Simple Dinners: Making Meals that Work Together

Simple Dinners: Making Meals that Work Together

I am all about simplicity in the kitchen. If there is a way that I can make my meals work together and save myself time, effort and dishes, I am all over it!

One of my favorite ways to do this lately has been to coordinate the meals within my weekly meal plan. By this, I mean that I try to think of dishes that will work together to create leftovers and/or other elements that will lend themselves to different dishes that same week. The easiest way to accomplish this is to choose a protein type (eg. beef, chicken, fish, vegetarian) and then come up with a combination of meals all using that same protein.

Here are some examples of how I do it:


Start with a roast in the crockpot and eat it with potatoes, veggies and gravy. The next night the leftover beef turns into fajitas, with added onions, peppers, sour cream and guacamole. A day or two later, the extra gravy/juices from the crockpot are added to the last bits of (now diced) beef with some beef bone broth, carrots, celery, onions, garlic and potatoes and become a delicious crockpot stew.


Roast a whole chicken in the crockpot in the morning. That afternoon, remove all chicken from the bones, dice it and put it into meal sized portions. Put the bones back into crockpot for another day, along with water, apple cider vinegar, sea salt, and veggies to make broth. That first night, use some of the chicken along with broth, veggies and your topping of choice to make a savory potpie. The next night that chicken can be tossed with pasta, along with some olive oil, sun-dried tomatoes, garlic, or whatever strikes your fancy. Later that week, the remaining chicken gets added the lovely bone broth you’ve made and becomes your favorite type of chicken soup (chicken noodle, chicken rice, gumbo, spicy Thai, etc.).


Bake a whole salmon, with some lemon slices, butter and dill. Eat it that first night with a side of brown rice and steamed broccoli. A couple nights later you can use some of the leftover salmon and make a spinach and salmon quiche. For lunch the next day, finish off the fish by serving up some salmon melts with raw veggies or a green salad on the side.


Soak overnight and then cook up a big pot of beans (maybe pinto or black or a combination of 2 favorite types of beans). Simmer the beans with some taco seasoning and use them to top a fresh taco salad or as a filler for soft tacos. Next toss them into the crockpot along with diced tomatoes, other veggies, maybe some ground beef, and seasonings to make a chili served alongside soaked cornbread. Finish them off by making a batch of refried beans, perfect for using in quesadillas or burritos, or to simply eat with rice and veggies.

For a great twist on this idea, check out FishMama’s excellent post on cooking once and eating three times!

For more on meal planning, see my previous posts:

Healthy Homemaking: Meal Planning Primer

Healthy and Frugal Meal Planning Help

How do you make your meals and menu plans work together for easier meals and greater simplicity?

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  1. I do a similar chicken thing: 1st night I roast a whole chicken in the oven with vegetables, saving the drippings. We eat some of the chicken, and then I remove the rest of the meat and save the drippings. Next I use some of the chicken meat and make arroz con pollo (costa rican rice and chicken dish). Chicken carcass goes into the crock pot to make chicken broth. 1 quart of chicken broth gets used with remaining chicken meat pieces for chicken soup, and the 2nd quart I use to cook beans on another night. The chicken drippings go into the fridge, the next day I take off some of the fat, and then I can either add the gelled chicken juice to soup or cook something in it. Love the fish and beef ideas, too.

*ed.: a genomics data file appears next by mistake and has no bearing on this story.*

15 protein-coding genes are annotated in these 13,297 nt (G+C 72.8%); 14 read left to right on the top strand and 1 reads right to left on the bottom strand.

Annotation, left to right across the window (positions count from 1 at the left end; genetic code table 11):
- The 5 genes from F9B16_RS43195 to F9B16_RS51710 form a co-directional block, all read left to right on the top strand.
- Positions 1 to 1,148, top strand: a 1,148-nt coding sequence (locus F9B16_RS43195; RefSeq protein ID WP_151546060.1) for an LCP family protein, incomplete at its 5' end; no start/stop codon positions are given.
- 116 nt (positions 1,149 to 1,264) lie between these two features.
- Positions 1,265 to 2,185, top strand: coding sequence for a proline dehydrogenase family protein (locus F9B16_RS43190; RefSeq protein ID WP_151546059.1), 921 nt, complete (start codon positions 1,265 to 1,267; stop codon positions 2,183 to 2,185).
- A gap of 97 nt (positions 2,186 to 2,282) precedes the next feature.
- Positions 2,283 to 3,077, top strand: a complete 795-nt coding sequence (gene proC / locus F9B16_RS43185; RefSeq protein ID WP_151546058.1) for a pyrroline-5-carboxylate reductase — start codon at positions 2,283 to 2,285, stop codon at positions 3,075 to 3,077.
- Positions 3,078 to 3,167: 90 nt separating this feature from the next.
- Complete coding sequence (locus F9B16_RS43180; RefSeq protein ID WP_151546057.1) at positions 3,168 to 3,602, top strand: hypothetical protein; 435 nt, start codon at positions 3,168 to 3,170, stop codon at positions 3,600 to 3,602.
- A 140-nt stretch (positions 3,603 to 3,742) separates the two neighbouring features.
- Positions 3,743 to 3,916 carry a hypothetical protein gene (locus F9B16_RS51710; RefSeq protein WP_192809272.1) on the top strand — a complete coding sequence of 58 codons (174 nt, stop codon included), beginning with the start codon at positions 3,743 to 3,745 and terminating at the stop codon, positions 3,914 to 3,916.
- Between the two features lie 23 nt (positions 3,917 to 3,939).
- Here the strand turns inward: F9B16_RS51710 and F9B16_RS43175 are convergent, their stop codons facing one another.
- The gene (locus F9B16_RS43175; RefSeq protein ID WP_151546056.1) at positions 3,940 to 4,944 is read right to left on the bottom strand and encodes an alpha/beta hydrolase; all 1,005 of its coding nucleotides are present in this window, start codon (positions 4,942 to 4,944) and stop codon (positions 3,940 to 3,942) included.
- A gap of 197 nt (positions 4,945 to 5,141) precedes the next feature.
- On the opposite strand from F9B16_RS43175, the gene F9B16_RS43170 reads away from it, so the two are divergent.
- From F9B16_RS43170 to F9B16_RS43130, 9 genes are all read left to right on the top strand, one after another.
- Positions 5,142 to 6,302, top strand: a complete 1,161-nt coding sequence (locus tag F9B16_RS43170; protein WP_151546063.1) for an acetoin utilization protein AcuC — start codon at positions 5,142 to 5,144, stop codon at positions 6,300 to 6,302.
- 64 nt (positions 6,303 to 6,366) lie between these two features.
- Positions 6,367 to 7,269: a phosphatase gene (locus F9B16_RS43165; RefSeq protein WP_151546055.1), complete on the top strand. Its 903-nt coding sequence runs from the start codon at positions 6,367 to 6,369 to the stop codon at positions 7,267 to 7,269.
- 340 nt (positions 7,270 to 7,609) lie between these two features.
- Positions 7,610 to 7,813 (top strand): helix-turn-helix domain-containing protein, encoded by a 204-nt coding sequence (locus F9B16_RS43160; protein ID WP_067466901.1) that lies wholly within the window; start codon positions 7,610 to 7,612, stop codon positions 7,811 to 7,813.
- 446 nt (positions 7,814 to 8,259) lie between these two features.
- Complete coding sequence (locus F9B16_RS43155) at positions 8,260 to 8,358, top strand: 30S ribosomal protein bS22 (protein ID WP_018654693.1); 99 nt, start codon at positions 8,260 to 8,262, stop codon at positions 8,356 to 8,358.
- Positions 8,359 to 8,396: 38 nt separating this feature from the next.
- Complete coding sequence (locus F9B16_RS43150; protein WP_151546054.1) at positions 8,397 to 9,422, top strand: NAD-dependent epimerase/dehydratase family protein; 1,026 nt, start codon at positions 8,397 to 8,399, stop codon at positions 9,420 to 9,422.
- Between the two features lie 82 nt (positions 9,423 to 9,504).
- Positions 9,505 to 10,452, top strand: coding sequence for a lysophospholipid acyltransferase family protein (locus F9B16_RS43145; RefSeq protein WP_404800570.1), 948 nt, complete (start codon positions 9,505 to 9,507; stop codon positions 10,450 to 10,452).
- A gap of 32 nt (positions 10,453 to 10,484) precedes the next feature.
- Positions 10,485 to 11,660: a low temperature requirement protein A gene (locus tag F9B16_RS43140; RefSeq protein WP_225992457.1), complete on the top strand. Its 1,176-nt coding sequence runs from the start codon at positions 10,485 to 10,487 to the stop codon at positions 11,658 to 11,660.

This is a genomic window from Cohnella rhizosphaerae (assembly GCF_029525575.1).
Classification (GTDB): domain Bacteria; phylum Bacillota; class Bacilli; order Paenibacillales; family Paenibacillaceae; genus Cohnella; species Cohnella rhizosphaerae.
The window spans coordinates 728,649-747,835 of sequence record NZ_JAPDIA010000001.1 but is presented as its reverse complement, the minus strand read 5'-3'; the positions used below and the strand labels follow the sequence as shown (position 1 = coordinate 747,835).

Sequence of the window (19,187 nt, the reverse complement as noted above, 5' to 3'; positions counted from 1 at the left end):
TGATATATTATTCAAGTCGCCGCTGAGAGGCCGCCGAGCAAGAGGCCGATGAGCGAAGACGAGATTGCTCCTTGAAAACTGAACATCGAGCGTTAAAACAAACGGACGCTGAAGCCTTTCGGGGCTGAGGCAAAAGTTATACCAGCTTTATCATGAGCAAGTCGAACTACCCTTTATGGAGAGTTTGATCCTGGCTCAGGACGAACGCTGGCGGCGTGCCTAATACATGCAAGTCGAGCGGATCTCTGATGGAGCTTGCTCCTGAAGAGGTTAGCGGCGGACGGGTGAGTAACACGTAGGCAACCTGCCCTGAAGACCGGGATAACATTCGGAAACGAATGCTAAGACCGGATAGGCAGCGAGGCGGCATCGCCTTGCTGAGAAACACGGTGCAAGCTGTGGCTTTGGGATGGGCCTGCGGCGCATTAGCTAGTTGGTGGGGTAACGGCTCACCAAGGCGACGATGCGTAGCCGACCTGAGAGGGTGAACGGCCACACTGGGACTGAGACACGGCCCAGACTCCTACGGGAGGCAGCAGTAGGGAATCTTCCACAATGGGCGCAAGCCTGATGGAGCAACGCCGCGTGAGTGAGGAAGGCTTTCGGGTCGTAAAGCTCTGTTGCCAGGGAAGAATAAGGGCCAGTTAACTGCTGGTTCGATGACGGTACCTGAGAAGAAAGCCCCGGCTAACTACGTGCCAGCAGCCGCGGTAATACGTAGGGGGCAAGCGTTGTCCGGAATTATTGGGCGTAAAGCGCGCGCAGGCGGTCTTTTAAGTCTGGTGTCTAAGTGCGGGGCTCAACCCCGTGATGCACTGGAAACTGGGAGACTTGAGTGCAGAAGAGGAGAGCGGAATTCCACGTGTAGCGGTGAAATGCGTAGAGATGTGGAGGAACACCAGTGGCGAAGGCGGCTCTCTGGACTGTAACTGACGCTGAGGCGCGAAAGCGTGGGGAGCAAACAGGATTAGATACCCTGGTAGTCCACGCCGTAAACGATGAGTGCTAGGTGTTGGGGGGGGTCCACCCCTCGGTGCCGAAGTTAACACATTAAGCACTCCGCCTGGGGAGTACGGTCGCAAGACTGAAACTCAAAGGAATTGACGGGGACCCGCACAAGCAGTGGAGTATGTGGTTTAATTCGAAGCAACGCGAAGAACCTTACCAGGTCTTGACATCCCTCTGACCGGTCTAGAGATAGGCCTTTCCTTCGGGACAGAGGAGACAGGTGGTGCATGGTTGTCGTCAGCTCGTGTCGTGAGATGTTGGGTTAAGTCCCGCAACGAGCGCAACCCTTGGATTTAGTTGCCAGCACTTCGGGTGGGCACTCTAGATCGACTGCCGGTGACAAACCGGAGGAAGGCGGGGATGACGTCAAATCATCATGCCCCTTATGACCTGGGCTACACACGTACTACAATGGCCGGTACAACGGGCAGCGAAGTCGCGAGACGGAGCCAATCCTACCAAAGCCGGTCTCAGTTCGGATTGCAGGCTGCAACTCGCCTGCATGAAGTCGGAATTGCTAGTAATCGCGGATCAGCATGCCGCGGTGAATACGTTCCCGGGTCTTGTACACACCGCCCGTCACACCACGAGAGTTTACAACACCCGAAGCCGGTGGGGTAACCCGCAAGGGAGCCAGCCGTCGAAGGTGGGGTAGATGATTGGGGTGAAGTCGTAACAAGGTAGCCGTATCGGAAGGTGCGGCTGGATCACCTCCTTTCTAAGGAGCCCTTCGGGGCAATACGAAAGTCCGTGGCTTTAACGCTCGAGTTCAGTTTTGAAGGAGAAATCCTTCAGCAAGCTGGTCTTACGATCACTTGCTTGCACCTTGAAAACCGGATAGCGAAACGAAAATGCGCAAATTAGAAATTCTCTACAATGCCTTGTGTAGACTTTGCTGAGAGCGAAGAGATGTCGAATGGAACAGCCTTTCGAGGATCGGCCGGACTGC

2. I actually posted about this on my blog a couple weeks ago. I got a big order of grassfed local beef a few weeks ago and I try to use that a lot (I also got a roast and bones along with ground beef), and I buy a big package of chicken every two weeks. I split this into meal-sized portions. I always have broth in my freezer and I do a new batch every few days (WF here has cheap pastured chicken bones). I like to do a lot of soups, especially on busy nights. Tacos are also a fast favorite. I put in our favorites — tacos, chicken soup, stuffed peppers, burgers and “fries” — every week. Then I put in random other things depending on what I have, what’s cheap, and what my husband is in the mood for. Here is the blog post I did:

    Good to hear how others do it!

  3. Great ideas! I’m on the meal planning band wagon right now too…what a wonderful way to streamline life so we (as Mums) can enjoy more of those precious times with our children.

    .-= Camille┬┤s last blog ..The Old Rugged Cross =-.

  4. I did that kind of cooking a few years ago. As the kids grew we had fewer and fewer leftovers. Now I cook for my husband, 2 always hungry teenage boys and my 9 year old boy that eats more than I do. We homeschool, so that means I cook two big meals a day with very few leftovers. I usually try and cook everything from scratch and I try to choose the more natural versions of items. Yes it takes longer but I know what they are eating.

  5. This is great. I always cook a lot and freeze/save leftovers, but I think we’d get tired of eating the same leftovers over and over. Turning the proteins into a whole different, yummy meal is a great idea!
    .-= Megan┬┤s last blog ..Menu Plan Monday, November 9 =-.

  6. I like the idea you have about the chicken. To roast a chicken, do you have to add a lot of water or can you just season the chicken and add a tiny bit of water.

  7. I’m finding it hard to see 12 servings coming from that roasted chicken, at the usual weight of about 4 lbs. Can you explain?

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